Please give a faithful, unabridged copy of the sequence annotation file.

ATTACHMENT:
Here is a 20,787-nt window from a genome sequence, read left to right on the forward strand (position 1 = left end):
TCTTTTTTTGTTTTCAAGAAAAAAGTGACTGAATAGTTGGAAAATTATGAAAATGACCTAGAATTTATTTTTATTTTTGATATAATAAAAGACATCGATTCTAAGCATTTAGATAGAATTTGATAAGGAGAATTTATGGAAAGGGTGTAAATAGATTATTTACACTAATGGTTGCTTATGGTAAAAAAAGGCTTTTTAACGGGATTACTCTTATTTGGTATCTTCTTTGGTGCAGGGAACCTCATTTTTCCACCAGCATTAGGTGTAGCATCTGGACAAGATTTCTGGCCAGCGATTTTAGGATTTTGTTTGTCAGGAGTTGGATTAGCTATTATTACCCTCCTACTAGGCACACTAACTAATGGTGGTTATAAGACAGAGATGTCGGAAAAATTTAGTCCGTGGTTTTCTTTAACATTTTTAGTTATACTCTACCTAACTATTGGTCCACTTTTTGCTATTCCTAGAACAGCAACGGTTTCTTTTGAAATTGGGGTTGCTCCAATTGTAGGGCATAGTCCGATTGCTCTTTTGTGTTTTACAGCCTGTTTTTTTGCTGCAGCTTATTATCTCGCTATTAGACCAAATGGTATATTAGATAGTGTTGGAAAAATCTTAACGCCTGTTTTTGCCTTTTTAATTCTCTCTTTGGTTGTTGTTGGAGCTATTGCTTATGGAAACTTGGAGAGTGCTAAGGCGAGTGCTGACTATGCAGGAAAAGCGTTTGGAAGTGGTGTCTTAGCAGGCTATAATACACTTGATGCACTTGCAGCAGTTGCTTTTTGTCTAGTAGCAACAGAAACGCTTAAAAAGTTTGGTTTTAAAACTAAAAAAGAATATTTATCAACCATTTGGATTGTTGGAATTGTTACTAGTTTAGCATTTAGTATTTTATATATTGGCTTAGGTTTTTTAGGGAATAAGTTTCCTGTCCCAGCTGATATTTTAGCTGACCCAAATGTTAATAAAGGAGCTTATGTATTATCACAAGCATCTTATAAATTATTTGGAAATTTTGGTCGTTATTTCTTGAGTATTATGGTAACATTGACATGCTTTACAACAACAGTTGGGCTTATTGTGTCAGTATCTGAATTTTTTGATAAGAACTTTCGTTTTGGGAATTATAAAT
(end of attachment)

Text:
Here is a 20,787-nt window from a genome sequence, read left to right on the forward strand (position 1 = left end):
TCTTTTTTTGTTTTCAAGAAAAAAGTGACTGAATAGTTGGAAAATTATGAAAATGACCTAGAATTTATTTTTATTTTTGATATAATAAAAGACATCGATTCTAAGCATTTAGATAGAATTTGATAAGGAGAATTTATGGAAAGGGTGTAAATAGATTATTTACACTAATGGTTGCTTATGGTAAAAAAAGGCTTTTTAACGGGATTACTCTTATTTGGTATCTTCTTTGGTGCAGGGAACCTCATTTTTCCACCAGCATTAGGTGTAGCATCTGGACAAGATTTCTGGCCAGCGATTTTAGGATTTTGTTTGTCAGGAGTTGGATTAGCTATTATTACCCTCCTACTAGGCACACTAACTAATGGTGGTTATAAGACAGAGATGTCGGAAAAATTTAGTCCGTGGTTTTCTTTAACATTTTTAGTTATACTCTACCTAACTATTGGTCCACTTTTTGCTATTCCTAGAACAGCAACGGTTTCTTTTGAAATTGGGGTTGCTCCAATTGTAGGGCATAGTCCGATTGCTCTTTTGTGTTTTACAGCCTGTTTTTTTGCTGCAGCTTATTATCTCGCTATTAGACCAAATGGTATATTAGATAGTGTTGGAAAAATCTTAACGCCTGTTTTTGCCTTTTTAATTCTCTCTTTGGTTGTTGTTGGAGCTATTGCTTATGGAAACTTGGAGAGTGCTAAGGCGAGTGCTGACTATGCAGGAAAAGCGTTTGGAAGTGGTGTCTTAGCAGGCTATAATACACTTGATGCACTTGCAGCAGTTGCTTTTTGTCTAGTAGCAACAGAAACGCTTAAAAAGTTTGGTTTTAAAACTAAAAAAGAATATTTATCAACCATTTGGATTGTTGGAATTGTTACTAGTTTAGCATTTAGTATTTTATATATTGGCTTAGGTTTTTTAGGGAATAAGTTTCCTGTCCCAGCTGATATTTTAGCTGACCCAAATGTTAATAAAGGAGCTTATGTATTATCACAAGCATCTTATAAATTATTTGGAAATTTTGGTCGTTATTTCTTGAGTATTATGGTAACATTGACATGCTTTACAACAACAGTTGGGCTTATTGTGTCAGTATCTGAATTTTTTGATAAGAACTTTCGTTTTGGGAATTATAAAT